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The end of history for IPG

February 27, 2009

Interpublic’s Q4 figures just out. Profits down 4.?% yawn, yawn, yawn. Here’s an extract, if you’d like something with fewer harmful side-effects than Mogadon:

“The latter part of the fourth quarter and early part of 2009 have begun to show the negative effect that the broader economic situation is having on the marketing services sector,” said Michael Roth, chairman and chief executive of Interpublic.
But wait, what’s this? “Our long-standing conservative approach to financial and balance sheet management has us well positioned for these volatile times.” Would that be the self-same “conservative approach”, Michael, that your company was forced to adopt after an accountancy scandal which gave a new meaning to “double entry” book-keeping? Which resulted in several senior people in the McCann Erickson network being fired? Oh, and which precipitated a six-year long investigation by the US Securities and Exchange Commission, poleaxing IPG’s share-price all the while? And, and, and…culminated in a $12m fine last year?
As it happens, I think Roth has got quite a few corporate talents, in his dull, lawerly way. And keeping the basket-case that was IPG from ruin, or the depredations of Vincent Bolloré and Sir Martin Sorrell, have shown them to good effect over the decade. One quality I hadn’t attributed to him, though, was irony. How unamerican of him.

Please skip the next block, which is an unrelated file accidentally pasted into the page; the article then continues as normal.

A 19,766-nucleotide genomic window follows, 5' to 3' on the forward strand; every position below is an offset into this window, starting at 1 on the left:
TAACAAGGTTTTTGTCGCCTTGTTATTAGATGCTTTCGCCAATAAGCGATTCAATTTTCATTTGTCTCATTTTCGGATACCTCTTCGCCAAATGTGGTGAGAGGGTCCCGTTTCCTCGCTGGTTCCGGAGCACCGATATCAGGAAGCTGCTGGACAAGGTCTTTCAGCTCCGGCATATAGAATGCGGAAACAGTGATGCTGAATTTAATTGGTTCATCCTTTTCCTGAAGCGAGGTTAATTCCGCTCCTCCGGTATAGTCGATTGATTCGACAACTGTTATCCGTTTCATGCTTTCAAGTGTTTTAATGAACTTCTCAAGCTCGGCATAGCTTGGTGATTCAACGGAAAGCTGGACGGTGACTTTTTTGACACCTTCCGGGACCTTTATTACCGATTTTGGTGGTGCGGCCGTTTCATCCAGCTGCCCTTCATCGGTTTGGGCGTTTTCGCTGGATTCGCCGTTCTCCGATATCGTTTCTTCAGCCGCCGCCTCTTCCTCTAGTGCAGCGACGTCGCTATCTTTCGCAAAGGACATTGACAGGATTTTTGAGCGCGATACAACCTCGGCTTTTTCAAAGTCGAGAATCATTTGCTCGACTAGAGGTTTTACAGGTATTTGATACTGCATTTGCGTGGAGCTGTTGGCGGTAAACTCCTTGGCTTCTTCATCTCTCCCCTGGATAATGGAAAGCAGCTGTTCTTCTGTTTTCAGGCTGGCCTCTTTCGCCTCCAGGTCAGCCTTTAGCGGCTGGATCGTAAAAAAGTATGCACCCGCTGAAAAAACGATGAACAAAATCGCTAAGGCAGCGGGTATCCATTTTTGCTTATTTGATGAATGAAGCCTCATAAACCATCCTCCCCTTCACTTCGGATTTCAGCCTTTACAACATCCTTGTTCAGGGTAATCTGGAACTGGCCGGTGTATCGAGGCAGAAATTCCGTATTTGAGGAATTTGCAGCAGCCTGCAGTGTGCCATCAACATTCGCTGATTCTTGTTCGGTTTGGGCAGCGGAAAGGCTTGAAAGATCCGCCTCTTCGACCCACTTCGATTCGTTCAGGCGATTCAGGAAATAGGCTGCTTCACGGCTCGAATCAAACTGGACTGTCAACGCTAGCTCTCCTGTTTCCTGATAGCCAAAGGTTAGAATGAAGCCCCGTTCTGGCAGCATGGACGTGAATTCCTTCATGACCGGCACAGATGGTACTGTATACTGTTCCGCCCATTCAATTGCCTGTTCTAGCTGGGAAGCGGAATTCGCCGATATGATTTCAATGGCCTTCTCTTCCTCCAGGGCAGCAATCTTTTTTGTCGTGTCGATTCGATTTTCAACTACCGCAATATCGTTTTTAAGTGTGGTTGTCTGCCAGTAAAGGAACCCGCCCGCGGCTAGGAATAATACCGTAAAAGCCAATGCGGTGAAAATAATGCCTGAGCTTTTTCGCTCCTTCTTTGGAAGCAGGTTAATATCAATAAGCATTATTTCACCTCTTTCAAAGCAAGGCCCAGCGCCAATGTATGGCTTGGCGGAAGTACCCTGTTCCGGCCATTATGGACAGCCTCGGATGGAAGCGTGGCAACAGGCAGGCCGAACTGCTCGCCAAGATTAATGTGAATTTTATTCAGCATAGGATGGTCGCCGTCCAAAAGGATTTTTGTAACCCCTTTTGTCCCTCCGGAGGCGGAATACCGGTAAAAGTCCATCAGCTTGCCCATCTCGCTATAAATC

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A blues paper not a newspaper

February 27, 2009

Fresh cracks in the House of Usher… I mean Rothermere. First there was the fire sale of The Evening Standard for £1 to a former KGB agent, an act of impiety that would have made the late earl turn in his grave.

Now news of something much worse. The government has decided to put down that mangy old bulldog, Paul Dacre. It’s official, according to Cabinet Office minister Liam Byrne – who told the Commons public administration committee this week that the days of the Daily Mail setting government agenda are definitely over.
So what does set the governmental pulse racing these days, Liam? Well not the tabloid newspapers any more, which sell 22m fewer copies than in 1997. And not the TV news channels, whose viewers “have collapsed” (does he mean they’re now so old they need zimmer frames, I wonder?).
No, these days it’s all about Facebook, YouTube and freesheets. But he did draw the line at cultivating Twitter. Apparently, ministers are far too busy saving the world/fending off inquiries into their illegitimate expenses to be tweeting.
For someone who’s got a Harvard MBA, Liam is acting incredibly dumb. He doesn’t seem to have noticed that none of his preferred media vehicles is capable of making money. Give the Noughties Depression another 12 months and the government may well have to rethink its ‘new’ media strategy rather quickly.

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